Perhaps the best method to reach a decision-maker is through providers of complementary services who already possess strong relationships and whose recommendations are trusted. For example, a banker will know quite a bit about his/her clients and will also know what many of their needs are. CPAs are similar, yet in my experience CPAs seem to be a bit more protective of their clients. Lawyers on the other hand know quite a bit about their clients and are valuable sources of recommendations. If your prospective clients are served by investment bankers and venture capital firms, you may be able to reach your prospects on the recommendation of their financial advisors.

Before you can leverage this avenue, however, you must answer the WIIFM (“What Is In It For Me?”) question. That means: Why would these service providers recommend you? Keep in mind that these providers always want to increase or enhance their value in the client’s eyes. If you are able to help them fulfill their client’s needs, they increase their value and solidify their relationship with their clients. As well, if these providers can make a trusted referral, they minimize the risk of having another company brought in who may impinge on their business. If warranted, you may consider offering some sort of a referral fee to make it worth their while and to ensure future referrals from them. Additionally, these service providers may respond well to reciprocal referrals into your network.

Obtaining an Introduction

How to leverage these interactions once you get them? First, be very clear about the value-add you offer. Be ready to describe it clearly and succinctly, and in a non-threatening way. Be unafraid of asking the question, “Do you know of someone who might use these services?” or “Are you working with any companies that might benefit?”

When you describe what it is that you are able to do, you need to do so in terms of the pain or the needs that their clients or those with whom they have the relationship will be feeling.

Instead of saying “I’m a sales person for ZZZ company,” instead say something more along the lines of, “I help companies that are struggling with diminished revenue and increasingly elusive customers to find more clients and gain more revenue from each of them.”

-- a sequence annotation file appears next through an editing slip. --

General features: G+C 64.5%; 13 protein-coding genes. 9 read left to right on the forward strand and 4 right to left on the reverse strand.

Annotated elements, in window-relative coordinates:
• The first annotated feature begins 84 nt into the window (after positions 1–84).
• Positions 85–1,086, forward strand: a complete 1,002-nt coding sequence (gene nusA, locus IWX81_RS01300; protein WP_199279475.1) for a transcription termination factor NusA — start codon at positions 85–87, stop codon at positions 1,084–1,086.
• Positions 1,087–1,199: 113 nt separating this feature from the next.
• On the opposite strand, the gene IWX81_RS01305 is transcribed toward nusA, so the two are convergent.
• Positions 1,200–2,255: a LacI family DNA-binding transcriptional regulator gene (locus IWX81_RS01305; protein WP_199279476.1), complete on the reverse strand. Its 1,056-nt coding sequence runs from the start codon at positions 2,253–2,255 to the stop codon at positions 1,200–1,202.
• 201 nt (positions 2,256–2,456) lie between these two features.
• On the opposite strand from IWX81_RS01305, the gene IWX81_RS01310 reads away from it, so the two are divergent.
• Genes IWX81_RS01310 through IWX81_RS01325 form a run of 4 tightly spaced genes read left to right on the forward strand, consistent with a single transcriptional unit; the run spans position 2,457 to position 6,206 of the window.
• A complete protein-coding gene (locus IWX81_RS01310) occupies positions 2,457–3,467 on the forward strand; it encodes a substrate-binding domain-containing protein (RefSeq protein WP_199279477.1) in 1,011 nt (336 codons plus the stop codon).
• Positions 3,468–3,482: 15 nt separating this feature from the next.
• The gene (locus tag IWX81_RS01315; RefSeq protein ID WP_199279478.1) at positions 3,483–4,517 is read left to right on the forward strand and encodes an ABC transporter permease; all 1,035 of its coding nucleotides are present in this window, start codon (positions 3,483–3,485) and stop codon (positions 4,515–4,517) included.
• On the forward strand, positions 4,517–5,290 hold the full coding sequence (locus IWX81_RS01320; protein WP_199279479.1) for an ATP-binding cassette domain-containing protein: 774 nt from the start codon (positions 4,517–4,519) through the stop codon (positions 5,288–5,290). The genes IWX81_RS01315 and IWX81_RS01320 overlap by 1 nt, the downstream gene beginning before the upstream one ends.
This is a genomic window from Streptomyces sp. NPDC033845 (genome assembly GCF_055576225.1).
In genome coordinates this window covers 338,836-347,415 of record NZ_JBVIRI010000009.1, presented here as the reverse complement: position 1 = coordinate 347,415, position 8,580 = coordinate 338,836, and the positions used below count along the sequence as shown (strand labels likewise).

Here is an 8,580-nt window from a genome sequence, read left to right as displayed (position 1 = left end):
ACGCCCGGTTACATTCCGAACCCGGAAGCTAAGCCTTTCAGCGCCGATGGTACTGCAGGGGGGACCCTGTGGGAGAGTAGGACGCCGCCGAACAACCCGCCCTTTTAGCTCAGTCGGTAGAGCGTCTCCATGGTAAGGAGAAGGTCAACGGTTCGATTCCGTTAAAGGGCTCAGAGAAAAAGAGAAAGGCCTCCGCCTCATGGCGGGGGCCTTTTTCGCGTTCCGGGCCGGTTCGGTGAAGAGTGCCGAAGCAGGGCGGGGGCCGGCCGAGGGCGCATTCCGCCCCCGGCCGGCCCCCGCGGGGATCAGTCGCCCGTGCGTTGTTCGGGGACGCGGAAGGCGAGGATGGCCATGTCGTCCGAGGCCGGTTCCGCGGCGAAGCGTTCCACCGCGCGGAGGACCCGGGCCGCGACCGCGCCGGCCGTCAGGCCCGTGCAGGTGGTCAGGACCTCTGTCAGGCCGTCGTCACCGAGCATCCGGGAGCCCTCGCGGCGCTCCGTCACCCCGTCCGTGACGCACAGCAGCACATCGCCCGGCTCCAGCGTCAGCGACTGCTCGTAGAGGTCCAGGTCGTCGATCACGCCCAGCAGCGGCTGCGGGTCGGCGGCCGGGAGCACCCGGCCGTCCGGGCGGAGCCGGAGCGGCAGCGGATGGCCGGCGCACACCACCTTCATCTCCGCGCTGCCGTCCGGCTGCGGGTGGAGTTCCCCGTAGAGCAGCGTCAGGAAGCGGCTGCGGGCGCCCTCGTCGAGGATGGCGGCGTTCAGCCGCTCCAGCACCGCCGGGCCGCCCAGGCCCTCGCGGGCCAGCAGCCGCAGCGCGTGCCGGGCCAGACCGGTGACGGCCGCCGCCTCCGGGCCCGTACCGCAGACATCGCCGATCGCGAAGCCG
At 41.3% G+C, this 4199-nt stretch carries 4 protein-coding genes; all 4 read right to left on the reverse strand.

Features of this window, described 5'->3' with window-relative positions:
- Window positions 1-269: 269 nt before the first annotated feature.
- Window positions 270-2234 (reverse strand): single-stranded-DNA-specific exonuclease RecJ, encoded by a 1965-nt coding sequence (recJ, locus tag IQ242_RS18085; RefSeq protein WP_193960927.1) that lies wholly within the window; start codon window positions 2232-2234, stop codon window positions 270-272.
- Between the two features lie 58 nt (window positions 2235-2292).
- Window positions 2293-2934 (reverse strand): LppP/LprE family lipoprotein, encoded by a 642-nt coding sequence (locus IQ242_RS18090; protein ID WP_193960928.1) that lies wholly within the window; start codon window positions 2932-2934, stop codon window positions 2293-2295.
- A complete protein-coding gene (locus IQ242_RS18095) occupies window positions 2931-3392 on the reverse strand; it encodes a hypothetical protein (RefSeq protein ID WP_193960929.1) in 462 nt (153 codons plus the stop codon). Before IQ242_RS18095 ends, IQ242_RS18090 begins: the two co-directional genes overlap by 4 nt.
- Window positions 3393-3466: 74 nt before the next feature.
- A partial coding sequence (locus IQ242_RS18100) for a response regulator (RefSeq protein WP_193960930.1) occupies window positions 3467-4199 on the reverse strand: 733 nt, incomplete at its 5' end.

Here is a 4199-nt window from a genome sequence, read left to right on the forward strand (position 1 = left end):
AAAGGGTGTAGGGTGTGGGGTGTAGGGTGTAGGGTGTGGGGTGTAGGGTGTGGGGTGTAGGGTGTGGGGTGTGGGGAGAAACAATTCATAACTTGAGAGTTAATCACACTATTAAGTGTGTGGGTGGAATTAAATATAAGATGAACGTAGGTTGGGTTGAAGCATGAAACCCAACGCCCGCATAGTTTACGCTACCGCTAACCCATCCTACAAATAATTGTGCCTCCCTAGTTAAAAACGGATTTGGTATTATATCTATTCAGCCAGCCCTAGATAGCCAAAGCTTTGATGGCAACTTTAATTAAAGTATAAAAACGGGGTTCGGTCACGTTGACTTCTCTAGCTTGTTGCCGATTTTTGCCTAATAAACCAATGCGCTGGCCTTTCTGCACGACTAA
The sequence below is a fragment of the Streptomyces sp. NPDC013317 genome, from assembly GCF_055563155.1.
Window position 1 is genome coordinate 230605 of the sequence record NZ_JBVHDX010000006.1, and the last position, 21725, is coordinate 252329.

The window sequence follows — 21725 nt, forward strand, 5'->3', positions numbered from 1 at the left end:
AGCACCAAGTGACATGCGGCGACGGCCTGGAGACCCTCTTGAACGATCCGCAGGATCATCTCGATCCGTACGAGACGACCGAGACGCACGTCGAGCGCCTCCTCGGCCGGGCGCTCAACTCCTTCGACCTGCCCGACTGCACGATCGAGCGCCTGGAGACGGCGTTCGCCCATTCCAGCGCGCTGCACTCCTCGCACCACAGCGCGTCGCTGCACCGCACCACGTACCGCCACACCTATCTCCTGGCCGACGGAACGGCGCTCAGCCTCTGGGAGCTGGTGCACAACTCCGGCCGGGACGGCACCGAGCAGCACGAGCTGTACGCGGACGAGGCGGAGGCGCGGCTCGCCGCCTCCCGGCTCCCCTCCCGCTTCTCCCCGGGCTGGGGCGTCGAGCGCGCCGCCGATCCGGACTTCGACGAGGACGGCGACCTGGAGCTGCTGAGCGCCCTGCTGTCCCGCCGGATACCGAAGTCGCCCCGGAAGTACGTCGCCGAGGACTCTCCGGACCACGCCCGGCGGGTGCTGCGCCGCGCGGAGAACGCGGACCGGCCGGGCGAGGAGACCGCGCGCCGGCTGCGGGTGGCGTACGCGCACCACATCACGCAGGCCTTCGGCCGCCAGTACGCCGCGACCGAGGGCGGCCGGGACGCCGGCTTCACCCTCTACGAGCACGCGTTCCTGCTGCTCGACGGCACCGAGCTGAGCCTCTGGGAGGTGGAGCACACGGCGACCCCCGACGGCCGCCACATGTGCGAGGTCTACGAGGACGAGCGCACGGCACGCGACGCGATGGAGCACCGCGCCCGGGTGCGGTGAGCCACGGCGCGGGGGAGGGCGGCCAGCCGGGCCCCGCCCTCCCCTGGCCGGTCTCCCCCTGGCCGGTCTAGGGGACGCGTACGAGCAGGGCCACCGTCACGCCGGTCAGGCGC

Following Up

One of the best proponents of this system will regularly follow up with me on the status of the referrals I have provided. He provides a brief summary of the meetings he's had, the directions they are headed in together, and as an added side benefit, he offers me a percentage of the fee he earns as a result of my referral. Such regular and comprehensive follow-up is invaluable for keeping this process successfully on track.


Go where the relationships are! The decision to retain your services is significantly easier when you come highly recommended from a trusted advisor. There are many people within a buyer's circle of influence, all of whom might recommend you. Find out who these people are and establish relationships with them. Leverage non-competing service providers such as bankers, lawyers, CPAs, industry thought-leaders, etc. to reach into their networks. Be sure to take care of your new network and reward it well, for the potential rewards to yourself are immense.


"At SAVO, we are dedicated to our customers' success. We have organized our teams around it, developed programs to promote it, and we measure ourselves based on their success. I look forward to working with other members of the council to explore innovative ways to drive the imperative
of customer success to
the forefront of an
strategic initiatives."

Brian Study
SAVO Group